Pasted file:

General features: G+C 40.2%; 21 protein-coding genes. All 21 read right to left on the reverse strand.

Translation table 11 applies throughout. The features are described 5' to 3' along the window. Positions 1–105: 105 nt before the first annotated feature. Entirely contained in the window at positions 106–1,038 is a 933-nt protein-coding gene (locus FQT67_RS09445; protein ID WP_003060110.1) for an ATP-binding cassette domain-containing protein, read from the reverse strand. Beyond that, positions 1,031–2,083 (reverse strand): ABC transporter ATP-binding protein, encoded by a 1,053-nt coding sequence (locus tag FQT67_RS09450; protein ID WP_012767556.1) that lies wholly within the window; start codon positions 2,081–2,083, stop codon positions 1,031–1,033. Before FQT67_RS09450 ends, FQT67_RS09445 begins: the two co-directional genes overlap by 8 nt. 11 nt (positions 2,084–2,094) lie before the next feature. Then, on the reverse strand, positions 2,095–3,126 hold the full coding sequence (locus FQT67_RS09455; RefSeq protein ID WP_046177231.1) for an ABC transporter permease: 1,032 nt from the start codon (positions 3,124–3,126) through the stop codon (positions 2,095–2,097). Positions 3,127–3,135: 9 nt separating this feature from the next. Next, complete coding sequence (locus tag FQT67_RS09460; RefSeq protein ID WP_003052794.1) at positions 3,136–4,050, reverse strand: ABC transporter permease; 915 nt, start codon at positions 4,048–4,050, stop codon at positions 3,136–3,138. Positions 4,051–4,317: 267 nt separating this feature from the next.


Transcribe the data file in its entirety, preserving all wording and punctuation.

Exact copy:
General features: G+C 40.2%; 21 protein-coding genes. All 21 read right to left on the reverse strand.

Translation table 11 applies throughout. The features are described 5' to 3' along the window. Positions 1–105: 105 nt before the first annotated feature. Entirely contained in the window at positions 106–1,038 is a 933-nt protein-coding gene (locus FQT67_RS09445; protein ID WP_003060110.1) for an ATP-binding cassette domain-containing protein, read from the reverse strand. Beyond that, positions 1,031–2,083 (reverse strand): ABC transporter ATP-binding protein, encoded by a 1,053-nt coding sequence (locus tag FQT67_RS09450; protein ID WP_012767556.1) that lies wholly within the window; start codon positions 2,081–2,083, stop codon positions 1,031–1,033. Before FQT67_RS09450 ends, FQT67_RS09445 begins: the two co-directional genes overlap by 8 nt. 11 nt (positions 2,084–2,094) lie before the next feature. Then, on the reverse strand, positions 2,095–3,126 hold the full coding sequence (locus FQT67_RS09455; RefSeq protein ID WP_046177231.1) for an ABC transporter permease: 1,032 nt from the start codon (positions 3,124–3,126) through the stop codon (positions 2,095–2,097). Positions 3,127–3,135: 9 nt separating this feature from the next. Next, complete coding sequence (locus tag FQT67_RS09460; RefSeq protein ID WP_003052794.1) at positions 3,136–4,050, reverse strand: ABC transporter permease; 915 nt, start codon at positions 4,048–4,050, stop codon at positions 3,136–3,138. Positions 4,051–4,317: 267 nt separating this feature from the next.